Dismiss Notice
Join Physics Forums Today!
The friendliest, high quality science and math community on the planet! Everyone who loves science is here!

How laser telescope works?

  1. Mar 25, 2015 #1
    Well I was watching this documentary.there was reference to laser telescope.it use laser to get images of universe.I know the basic principle.it shoots out laser is space and get images from reflected light.but is that lasers really powerful enough to get images of objects which are far in the universe?
  2. jcsd
  3. Mar 25, 2015 #2


    User Avatar
    Science Advisor
    Gold Member

    I don't think that's what it is. You're probably thinking of this:
    Which uses a laser to help calibrate the optics.

    You can't really use lasers like what you described, as it's impossible to maintain a tight, collimated beam over large distances, impossible to get a reflected beam that gets back to you without a dedicated mirror (like with the Lunar Ranging experiment), and most importantly, impossible to wait a number of years for your beam to get to the target, bounce back and hit the aperture of your telescope. All you have is a night.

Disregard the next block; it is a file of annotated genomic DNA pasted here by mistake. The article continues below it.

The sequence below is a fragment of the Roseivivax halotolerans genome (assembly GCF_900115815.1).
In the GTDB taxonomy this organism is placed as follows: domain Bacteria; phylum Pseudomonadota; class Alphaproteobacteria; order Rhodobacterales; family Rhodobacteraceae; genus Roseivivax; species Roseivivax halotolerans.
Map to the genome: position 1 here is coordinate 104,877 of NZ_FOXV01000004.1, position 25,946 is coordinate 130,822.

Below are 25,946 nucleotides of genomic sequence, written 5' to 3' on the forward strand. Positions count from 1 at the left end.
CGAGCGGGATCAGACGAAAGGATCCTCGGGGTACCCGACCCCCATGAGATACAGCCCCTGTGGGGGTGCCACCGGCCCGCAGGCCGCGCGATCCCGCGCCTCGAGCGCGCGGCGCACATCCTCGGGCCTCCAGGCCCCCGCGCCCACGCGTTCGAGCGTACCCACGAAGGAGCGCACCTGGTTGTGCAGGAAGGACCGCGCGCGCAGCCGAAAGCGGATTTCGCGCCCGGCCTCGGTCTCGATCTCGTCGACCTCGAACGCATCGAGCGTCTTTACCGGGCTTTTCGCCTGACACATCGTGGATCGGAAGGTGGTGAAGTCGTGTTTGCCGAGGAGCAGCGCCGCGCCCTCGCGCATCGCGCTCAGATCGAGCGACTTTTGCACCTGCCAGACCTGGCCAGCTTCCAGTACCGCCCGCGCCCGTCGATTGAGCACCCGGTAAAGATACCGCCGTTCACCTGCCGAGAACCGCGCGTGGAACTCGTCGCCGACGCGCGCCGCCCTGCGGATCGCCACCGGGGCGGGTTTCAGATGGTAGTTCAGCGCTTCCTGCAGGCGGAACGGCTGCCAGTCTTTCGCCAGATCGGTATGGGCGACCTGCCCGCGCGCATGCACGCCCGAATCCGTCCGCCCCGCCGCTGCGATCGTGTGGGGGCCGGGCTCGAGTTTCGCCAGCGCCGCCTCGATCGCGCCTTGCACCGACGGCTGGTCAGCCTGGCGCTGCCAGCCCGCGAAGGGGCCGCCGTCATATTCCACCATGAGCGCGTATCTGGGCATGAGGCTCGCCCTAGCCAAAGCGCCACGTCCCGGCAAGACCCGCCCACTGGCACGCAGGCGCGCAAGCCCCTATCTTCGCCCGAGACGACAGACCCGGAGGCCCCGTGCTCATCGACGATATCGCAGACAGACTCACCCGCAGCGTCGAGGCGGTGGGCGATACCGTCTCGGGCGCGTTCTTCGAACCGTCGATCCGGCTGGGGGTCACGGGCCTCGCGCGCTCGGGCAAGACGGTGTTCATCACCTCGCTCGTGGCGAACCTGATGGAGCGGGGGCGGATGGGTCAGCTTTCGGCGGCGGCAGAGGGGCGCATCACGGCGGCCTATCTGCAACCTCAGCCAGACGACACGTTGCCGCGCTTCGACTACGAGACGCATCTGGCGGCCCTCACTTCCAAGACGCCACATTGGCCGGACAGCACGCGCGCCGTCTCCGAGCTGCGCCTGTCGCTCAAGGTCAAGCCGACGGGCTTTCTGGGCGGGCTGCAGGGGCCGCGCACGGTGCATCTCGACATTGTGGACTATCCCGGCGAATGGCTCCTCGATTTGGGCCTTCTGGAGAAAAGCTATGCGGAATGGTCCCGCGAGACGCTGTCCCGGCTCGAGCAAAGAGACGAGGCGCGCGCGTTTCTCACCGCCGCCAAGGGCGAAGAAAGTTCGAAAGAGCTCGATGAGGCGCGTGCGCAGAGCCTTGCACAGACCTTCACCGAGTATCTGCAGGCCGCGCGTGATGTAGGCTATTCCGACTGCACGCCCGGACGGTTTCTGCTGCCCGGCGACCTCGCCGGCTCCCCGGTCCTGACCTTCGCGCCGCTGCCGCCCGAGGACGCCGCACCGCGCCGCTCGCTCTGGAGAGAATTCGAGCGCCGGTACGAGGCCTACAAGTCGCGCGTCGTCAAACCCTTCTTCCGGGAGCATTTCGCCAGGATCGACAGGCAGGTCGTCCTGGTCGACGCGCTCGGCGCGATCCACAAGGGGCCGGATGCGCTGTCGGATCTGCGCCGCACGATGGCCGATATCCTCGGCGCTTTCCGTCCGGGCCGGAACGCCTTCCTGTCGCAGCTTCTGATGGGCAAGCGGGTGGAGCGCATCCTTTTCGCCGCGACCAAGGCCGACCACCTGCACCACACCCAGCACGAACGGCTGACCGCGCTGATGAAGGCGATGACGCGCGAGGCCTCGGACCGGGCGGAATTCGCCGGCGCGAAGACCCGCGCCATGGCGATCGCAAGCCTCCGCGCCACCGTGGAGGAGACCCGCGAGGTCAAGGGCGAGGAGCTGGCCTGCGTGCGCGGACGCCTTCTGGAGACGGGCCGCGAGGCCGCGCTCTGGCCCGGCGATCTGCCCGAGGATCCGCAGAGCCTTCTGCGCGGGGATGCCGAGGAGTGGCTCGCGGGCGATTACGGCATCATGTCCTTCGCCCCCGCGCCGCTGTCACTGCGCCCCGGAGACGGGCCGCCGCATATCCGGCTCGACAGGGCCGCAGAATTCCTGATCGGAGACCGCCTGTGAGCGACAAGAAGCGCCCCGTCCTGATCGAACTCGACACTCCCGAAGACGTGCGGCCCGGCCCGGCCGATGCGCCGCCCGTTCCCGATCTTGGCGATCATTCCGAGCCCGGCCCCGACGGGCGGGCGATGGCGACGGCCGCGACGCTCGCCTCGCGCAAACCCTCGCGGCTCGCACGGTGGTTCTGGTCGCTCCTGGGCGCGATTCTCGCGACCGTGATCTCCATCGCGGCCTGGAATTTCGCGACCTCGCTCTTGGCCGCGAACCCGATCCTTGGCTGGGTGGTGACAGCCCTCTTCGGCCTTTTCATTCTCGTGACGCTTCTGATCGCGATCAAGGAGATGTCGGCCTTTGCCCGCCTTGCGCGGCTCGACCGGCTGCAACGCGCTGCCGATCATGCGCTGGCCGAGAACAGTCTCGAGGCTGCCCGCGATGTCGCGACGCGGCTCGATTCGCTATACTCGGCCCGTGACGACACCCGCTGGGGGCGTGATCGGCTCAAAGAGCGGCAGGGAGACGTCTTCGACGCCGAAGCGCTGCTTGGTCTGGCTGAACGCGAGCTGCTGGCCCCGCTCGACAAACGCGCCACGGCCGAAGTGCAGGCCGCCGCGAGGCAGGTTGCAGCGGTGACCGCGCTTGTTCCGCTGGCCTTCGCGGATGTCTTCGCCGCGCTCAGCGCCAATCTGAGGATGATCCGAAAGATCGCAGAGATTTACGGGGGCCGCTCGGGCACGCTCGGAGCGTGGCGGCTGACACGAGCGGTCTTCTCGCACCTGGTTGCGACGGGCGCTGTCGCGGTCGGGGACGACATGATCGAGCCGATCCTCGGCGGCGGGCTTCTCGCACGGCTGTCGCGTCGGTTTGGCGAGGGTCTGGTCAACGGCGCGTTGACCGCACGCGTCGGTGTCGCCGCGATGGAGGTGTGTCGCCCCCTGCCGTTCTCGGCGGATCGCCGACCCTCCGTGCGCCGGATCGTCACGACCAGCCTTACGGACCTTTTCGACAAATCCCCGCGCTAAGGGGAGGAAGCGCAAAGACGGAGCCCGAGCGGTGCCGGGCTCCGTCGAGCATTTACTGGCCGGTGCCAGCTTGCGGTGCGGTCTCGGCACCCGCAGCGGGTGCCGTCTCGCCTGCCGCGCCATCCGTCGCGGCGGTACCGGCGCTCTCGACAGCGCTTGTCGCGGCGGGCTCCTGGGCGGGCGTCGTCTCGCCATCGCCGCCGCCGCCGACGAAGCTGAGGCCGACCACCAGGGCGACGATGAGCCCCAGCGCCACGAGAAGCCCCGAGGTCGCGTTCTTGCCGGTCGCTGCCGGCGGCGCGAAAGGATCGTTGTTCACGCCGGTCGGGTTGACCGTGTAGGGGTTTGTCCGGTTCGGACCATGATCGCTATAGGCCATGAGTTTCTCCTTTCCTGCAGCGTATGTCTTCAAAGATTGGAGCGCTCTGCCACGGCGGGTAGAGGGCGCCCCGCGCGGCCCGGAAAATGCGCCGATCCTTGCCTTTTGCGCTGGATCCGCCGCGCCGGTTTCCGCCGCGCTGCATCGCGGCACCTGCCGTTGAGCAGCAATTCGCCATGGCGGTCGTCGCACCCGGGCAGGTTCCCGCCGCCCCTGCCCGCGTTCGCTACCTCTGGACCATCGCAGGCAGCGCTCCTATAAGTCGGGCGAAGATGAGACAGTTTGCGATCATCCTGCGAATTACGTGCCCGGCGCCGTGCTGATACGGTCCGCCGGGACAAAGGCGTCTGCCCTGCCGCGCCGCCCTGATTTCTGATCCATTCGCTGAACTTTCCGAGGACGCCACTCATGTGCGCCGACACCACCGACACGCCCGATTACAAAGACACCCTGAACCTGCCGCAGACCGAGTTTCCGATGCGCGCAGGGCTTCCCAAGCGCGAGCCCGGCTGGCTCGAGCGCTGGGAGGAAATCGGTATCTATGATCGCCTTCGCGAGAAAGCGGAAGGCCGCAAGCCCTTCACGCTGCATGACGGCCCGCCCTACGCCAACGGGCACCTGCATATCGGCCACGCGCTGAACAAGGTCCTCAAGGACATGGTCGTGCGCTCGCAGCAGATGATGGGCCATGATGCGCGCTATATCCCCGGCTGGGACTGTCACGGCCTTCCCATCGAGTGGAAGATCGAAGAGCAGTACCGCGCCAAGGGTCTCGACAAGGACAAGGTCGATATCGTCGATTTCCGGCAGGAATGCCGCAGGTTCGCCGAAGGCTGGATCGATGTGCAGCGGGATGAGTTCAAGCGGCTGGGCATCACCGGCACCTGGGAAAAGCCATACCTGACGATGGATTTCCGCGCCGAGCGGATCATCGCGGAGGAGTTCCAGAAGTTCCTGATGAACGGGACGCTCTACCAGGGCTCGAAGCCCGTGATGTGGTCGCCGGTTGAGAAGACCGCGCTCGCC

4. Mar 25, 2015 #3
    Ohh.its much complicated than i saw it in documentary.
  5. Mar 27, 2015 #4


    User Avatar
    2017 Award

    Staff: Mentor

    A small but relevant fraction of the photons in lunar laser ranging comes from the lunar surface around the retroreflectors. Not with such a nice timing as the surface is not completely flat, but I guess it could be possible to do lunar ranging without retroreflectors today.

    Apart from that special application: yeah, laser guide stars.
Share this great discussion with others via Reddit, Google+, Twitter, or Facebook